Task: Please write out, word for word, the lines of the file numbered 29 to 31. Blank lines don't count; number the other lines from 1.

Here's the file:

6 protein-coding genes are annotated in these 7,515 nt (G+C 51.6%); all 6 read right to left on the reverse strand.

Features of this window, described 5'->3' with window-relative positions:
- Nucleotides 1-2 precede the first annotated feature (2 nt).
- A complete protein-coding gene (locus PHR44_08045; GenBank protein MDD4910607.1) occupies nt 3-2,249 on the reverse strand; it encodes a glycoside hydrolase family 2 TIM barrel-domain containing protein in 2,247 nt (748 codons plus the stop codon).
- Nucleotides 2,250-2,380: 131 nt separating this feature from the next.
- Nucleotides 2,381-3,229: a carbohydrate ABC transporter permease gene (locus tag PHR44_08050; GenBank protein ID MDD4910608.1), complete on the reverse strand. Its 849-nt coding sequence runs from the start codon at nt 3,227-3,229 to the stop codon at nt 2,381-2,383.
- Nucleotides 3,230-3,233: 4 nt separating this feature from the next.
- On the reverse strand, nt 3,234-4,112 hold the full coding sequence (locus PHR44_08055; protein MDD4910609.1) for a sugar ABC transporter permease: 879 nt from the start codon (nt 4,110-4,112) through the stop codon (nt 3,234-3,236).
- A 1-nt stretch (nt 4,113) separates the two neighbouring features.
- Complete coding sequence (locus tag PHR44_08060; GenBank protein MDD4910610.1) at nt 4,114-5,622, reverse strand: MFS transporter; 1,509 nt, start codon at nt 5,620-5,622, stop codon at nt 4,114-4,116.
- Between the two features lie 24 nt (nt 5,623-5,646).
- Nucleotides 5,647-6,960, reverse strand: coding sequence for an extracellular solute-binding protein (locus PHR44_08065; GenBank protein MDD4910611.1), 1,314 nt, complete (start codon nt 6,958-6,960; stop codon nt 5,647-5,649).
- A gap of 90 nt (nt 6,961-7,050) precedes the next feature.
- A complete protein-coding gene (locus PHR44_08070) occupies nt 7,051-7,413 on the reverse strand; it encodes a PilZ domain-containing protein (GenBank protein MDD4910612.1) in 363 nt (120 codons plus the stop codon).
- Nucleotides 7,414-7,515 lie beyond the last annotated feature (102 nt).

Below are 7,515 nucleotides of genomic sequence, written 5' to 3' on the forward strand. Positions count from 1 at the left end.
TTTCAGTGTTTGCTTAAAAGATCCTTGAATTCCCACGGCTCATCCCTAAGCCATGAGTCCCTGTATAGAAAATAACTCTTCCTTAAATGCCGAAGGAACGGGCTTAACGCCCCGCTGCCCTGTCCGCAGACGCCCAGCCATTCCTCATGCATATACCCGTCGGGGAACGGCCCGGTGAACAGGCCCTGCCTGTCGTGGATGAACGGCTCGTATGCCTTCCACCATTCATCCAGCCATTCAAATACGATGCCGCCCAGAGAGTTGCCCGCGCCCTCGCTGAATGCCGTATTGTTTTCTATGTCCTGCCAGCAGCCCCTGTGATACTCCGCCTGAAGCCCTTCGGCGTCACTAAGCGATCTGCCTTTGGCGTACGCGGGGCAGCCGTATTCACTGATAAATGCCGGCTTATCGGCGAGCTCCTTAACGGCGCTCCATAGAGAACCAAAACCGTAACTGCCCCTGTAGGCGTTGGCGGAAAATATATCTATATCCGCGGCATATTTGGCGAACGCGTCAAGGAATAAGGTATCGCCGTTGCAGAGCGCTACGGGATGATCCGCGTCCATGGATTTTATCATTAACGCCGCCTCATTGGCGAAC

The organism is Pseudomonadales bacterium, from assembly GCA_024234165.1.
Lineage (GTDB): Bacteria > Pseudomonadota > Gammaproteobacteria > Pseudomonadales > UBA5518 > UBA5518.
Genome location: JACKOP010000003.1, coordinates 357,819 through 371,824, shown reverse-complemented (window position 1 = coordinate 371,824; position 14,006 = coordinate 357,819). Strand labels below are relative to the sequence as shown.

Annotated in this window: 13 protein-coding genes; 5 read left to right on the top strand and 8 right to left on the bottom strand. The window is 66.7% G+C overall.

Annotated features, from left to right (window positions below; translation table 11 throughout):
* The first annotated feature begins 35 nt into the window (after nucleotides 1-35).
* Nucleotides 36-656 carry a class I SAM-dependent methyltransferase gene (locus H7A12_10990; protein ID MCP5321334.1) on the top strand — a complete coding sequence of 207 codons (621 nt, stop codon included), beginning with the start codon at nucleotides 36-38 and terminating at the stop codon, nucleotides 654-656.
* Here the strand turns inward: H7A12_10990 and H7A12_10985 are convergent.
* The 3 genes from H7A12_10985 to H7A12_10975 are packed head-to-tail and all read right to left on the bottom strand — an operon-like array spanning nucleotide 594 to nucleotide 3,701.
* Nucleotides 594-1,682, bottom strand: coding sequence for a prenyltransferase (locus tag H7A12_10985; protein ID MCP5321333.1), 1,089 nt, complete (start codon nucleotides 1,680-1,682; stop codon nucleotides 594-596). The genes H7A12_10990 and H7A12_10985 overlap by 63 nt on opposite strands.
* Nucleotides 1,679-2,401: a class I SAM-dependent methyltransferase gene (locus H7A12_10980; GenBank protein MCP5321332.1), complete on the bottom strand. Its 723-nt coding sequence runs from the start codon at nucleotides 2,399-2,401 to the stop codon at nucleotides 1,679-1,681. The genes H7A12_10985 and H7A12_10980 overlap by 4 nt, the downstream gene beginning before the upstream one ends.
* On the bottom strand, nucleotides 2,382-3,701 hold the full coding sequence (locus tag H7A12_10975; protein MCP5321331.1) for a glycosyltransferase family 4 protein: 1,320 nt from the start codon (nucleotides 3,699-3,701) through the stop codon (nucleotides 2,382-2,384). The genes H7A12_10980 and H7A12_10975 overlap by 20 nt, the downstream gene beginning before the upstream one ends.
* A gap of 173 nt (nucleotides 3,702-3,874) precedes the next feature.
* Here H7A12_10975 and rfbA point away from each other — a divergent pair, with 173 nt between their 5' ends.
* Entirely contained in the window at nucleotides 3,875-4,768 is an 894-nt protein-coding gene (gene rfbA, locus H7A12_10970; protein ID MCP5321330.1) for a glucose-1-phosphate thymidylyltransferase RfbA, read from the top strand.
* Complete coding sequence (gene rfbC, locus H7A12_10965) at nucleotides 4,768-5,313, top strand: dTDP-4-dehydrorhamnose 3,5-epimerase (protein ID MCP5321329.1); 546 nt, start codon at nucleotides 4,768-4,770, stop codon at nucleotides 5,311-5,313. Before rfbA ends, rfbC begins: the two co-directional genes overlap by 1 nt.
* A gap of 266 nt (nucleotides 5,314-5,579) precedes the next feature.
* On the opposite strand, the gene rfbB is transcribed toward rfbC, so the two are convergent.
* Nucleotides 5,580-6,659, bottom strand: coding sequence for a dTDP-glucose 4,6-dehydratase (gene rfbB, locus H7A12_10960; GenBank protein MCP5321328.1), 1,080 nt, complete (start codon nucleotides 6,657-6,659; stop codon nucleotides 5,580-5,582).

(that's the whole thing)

* On the bottom strand, nucleotides 2,382-3,701 hold the full coding sequence (locus tag H7A12_10975; protein MCP5321331.1) for a glycosyltransferase family 4 protein: 1,320 nt from the start codon (nucleotides 3,699-3,701) through the stop codon (nucleotides 2,382-2,384). The genes H7A12_10980 and H7A12_10975 overlap by 20 nt, the downstream gene beginning before the upstream one ends.
* A gap of 173 nt (nucleotides 3,702-3,874) precedes the next feature.
* Here H7A12_10975 and rfbA point away from each other — a divergent pair, with 173 nt between their 5' ends.